The videos produced in Clips will be in a square frame instead of the more conventional letterbox (widescreen) format.  I know… I just have to deal with it.  And as you would expect not one student has ever complained about this change in frame format.

Top up your battery

I have found that Clips really uses up my battery so be warned.  Go in with a full charge and have a charger and cable ready if your battery starts to get low.  

Final thoughts…

Clips is a free application for iOS users.  This app provides a way for me to quickly create short videos that are more visually engaging and entertaining than videos that I have produced through iMovie.  For students, it is yet another way for them to create content and focus on what they want show and demonstrate.  Clips is a fantastic tool and I would definitely recommend it for any classroom.

  • K. Takahashi

MAKEY MAKEY and SCRATCH: Bringing STEM to the science classroom

What is a Makey Makey?

The Makey Makey is a piece of hardware that allows you to develop alternative ways of activating certain keys on your keyboard.  In other words, instead of simply pressing the space bar on your keyboard, you could instead touch a banana that is connected to the Makey Makey to trigger the same function.  Now if that particular example serves little educational purpose for your students, bear with me there is so much more…

Simple to set up and go!  In this example students connected a light resistor to the Makey Makey.

So what is actually happening here?  Every key on your keyboard (and mouse) is basically a push button switch that triggers its assigned function every time it is turned “ON” or pressed.  Pressing “A” on your keyboard is basically turning “ON” the circuit that results in an “A” to appear on your screen.  The Makey Makey essentially allows the user to turn “ON” the letter “A” using another switch besides the “A” key on the keyboard.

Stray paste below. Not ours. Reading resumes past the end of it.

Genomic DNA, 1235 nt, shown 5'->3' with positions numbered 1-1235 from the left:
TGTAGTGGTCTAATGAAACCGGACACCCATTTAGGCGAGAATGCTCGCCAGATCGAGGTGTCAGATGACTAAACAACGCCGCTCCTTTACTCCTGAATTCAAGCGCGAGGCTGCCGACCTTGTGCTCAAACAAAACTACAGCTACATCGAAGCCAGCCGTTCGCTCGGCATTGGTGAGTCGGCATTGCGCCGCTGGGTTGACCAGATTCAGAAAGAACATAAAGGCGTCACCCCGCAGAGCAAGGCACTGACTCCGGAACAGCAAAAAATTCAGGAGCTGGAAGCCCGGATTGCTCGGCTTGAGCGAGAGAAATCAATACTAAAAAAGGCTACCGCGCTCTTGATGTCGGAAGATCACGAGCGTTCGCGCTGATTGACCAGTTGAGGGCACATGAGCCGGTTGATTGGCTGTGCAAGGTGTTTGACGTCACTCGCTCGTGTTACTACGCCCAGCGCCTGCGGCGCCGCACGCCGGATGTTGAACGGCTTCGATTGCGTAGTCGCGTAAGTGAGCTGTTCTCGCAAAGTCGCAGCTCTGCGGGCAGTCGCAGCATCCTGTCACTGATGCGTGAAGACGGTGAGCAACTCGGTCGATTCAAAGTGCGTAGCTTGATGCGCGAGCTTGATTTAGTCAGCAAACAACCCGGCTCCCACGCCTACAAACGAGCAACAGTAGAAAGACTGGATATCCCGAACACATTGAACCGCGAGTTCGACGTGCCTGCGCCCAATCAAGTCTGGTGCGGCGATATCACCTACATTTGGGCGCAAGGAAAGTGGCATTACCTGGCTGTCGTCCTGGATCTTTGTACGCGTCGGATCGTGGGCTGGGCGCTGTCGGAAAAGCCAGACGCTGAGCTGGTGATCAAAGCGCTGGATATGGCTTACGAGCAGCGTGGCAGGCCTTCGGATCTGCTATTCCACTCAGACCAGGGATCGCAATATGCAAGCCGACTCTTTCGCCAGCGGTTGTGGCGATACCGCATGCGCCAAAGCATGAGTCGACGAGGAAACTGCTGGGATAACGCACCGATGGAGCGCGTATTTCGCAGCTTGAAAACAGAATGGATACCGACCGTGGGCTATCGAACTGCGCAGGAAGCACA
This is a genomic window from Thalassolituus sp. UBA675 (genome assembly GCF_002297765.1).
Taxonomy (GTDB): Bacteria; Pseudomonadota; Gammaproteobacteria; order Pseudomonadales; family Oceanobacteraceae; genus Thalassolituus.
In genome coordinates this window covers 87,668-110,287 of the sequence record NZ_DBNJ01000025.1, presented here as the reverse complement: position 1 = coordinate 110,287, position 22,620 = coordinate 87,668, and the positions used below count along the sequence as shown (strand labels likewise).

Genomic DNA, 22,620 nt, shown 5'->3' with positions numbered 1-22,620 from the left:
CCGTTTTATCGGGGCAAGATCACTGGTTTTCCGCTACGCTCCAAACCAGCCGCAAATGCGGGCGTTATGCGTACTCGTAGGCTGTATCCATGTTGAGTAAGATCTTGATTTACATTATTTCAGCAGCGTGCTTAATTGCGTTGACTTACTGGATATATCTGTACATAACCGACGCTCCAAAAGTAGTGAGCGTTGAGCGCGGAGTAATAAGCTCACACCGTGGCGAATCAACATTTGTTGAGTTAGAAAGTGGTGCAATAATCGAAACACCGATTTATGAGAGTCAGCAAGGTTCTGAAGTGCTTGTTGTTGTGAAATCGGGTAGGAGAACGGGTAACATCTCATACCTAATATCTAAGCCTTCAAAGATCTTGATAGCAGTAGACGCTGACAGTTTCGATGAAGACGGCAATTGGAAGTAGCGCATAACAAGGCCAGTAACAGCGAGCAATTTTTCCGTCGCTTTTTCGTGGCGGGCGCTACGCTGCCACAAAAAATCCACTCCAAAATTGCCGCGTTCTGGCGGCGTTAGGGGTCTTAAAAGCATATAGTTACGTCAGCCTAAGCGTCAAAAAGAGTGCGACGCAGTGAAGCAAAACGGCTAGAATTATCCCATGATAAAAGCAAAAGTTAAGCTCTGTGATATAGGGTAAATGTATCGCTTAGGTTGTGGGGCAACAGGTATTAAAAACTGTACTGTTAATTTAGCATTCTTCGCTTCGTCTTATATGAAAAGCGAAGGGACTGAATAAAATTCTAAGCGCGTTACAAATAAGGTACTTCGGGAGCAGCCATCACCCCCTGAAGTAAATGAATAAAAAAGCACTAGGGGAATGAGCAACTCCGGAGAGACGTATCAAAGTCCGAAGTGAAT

The Makey Makey does not require the installation of supporting software or drivers.  It just needs a connection to a USB port of your Windows PC, Mac or Chromebook.  No additional power cords are necessary because the USB connection also provides the power for the Makey Makey.

The Power of Web Applications

Being able to trigger the pressing of an “A” key or space bar using some other type of circuit or switch may not sound like much but when you couple this ability to other web applications, students can generate some interesting projects.  Students can design their own interface for various web applications such as online simulators (virtual keyboards, drum machines), video games or any web-based application that uses a keyboard (or mouse) to trigger an action or function.  The Makey Makey website offers some links to some useful web applications.

Where is the science in this?

Understanding how the Makey Makey works and creating new and unique ways to turn “ON” and trigger keys is a powerful way to explore electricity, electrical circuits and properties of matter.  In constructing their own game controllers or electric pianos students will need to understand, “What makes up electricity?  What do you need to create a circuit?  What materials can conduct electricity?”  All of these questions naturally arise when attempting to use the Makey Makey.

Where is STEM?  What is SCRATCH?

While the Makey Makey allows for the design and construction of various circuits and switches it is the integration of SCRATCH coding that brings in elements of math and logic while adding a new level of technological design.  SCRATCH is an online application developed by MIT Media Lab that allows users to code through the drag-and-drop of functional blocks.  This is a powerful addition to the Makey Makey as students can now create their own applications and assign new functions to various keys and mouse clicks.  Students can program their own games or applications.  SCRATCH even provides access to a computer’s web cam or microphone.

Students created a simple code with SCRATCH to sound an alarm when the door was opened. They built a circuit that would complete (turn ON) when the door opened.

Final thoughts

Students decided to develop a game controlled that involved the user to drink from different cups of water in order to navigate the game. Stay hydrated my friends…